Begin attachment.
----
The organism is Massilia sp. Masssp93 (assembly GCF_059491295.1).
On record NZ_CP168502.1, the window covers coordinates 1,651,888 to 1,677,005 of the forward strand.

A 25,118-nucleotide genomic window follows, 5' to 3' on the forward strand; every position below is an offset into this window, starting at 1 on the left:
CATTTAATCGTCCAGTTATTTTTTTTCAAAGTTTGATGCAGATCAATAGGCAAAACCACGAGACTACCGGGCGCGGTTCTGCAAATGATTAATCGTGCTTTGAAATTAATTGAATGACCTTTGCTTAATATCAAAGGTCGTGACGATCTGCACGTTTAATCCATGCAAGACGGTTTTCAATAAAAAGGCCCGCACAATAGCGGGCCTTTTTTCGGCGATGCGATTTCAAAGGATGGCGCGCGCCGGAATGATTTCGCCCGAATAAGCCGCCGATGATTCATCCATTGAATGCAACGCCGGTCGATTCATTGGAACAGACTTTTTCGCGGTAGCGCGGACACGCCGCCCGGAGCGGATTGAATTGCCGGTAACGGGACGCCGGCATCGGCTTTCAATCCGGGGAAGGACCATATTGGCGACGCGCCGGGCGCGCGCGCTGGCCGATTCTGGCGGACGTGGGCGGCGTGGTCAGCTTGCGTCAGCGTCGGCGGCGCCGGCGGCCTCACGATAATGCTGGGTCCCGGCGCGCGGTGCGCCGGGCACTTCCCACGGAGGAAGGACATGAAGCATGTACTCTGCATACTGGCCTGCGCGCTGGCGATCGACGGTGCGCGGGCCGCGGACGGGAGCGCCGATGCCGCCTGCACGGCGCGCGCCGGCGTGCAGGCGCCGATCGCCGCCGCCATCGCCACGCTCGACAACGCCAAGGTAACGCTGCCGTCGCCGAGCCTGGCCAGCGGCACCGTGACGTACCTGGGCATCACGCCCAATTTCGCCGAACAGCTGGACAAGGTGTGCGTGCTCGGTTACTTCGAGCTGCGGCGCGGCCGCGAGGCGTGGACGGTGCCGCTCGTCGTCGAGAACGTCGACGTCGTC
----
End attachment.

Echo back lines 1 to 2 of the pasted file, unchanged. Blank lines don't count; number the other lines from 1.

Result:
The organism is Massilia sp. Masssp93 (assembly GCF_059491295.1).
On record NZ_CP168502.1, the window covers coordinates 1,651,888 to 1,677,005 of the forward strand.